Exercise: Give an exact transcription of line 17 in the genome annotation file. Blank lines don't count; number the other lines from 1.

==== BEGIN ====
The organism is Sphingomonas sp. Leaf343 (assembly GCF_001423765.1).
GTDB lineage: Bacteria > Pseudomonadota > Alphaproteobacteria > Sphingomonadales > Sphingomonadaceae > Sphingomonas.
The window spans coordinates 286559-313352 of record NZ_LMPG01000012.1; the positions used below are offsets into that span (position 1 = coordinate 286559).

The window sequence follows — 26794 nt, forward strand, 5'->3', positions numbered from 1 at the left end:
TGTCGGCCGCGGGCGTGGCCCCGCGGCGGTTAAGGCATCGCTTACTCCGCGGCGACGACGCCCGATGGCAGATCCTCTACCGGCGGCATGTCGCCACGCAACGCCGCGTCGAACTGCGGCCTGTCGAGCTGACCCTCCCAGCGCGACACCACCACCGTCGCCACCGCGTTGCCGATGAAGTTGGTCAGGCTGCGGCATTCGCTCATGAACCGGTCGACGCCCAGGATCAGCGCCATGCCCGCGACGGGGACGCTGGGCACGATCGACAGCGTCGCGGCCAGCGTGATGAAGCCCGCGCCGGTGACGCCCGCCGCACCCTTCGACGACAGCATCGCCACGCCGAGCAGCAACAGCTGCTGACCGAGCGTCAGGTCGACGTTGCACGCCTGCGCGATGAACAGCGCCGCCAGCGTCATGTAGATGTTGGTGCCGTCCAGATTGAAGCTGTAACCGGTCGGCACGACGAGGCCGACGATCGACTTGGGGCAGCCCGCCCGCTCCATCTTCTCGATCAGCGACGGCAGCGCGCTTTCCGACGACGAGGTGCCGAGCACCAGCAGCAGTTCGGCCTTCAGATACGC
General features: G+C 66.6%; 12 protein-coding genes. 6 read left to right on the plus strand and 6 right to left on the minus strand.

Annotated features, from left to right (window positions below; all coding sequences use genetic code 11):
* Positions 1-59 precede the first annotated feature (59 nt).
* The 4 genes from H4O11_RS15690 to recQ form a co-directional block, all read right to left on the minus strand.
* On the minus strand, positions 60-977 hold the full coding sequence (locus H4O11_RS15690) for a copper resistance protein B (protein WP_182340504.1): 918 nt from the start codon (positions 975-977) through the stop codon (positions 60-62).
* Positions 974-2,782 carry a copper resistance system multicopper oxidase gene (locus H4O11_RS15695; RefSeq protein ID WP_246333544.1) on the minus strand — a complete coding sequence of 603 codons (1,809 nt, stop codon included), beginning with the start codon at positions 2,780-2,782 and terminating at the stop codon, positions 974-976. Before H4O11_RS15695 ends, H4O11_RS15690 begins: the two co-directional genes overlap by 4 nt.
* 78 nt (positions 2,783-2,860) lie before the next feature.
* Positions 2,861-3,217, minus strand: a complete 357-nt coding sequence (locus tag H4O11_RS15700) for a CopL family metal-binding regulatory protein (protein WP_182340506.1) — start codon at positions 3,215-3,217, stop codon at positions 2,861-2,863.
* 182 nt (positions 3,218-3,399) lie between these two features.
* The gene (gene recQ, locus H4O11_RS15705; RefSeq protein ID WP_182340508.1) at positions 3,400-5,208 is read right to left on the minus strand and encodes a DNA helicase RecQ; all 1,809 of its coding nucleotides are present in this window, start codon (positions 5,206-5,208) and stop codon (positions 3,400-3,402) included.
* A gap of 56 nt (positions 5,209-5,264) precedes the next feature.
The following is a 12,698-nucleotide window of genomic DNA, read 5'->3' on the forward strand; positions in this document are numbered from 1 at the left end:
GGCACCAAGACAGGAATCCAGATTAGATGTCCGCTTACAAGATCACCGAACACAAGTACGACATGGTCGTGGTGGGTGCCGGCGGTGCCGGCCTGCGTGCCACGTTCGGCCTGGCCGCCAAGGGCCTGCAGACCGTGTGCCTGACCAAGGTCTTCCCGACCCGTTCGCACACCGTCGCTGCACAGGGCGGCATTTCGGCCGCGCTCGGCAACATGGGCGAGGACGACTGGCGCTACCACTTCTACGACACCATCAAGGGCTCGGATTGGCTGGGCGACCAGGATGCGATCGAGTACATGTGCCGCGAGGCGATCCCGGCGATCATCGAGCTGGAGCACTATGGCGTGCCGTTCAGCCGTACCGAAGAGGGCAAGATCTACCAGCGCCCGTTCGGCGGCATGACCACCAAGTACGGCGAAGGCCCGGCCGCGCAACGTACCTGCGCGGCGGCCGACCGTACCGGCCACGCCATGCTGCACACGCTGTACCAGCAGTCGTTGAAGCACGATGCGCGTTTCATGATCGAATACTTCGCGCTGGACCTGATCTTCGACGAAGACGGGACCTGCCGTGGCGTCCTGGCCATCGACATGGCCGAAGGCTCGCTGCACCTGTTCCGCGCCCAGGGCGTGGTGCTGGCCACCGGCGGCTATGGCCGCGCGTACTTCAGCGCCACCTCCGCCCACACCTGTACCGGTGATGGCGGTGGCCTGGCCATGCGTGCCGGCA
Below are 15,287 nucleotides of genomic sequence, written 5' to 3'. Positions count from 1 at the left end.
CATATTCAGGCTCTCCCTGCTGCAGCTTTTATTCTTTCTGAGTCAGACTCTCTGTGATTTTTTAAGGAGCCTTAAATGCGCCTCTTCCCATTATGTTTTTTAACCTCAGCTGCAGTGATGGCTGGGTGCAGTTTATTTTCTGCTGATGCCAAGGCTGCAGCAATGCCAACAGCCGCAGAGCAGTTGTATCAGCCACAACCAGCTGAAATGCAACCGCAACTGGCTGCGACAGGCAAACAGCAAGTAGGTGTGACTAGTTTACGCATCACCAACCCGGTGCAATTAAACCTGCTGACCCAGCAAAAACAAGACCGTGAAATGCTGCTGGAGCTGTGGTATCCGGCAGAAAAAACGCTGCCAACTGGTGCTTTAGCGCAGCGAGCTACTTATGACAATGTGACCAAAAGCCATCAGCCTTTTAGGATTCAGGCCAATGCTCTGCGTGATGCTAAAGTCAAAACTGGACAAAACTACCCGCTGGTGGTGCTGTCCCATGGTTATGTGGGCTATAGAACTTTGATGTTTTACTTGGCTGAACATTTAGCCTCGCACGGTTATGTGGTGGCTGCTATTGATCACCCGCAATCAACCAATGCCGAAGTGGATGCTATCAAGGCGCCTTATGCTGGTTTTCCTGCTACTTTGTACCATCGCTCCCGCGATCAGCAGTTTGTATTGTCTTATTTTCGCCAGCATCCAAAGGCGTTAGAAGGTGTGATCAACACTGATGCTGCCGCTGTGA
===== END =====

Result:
The following is a 12,698-nucleotide window of genomic DNA, read 5'->3' on the forward strand; positions in this document are numbered from 1 at the left end: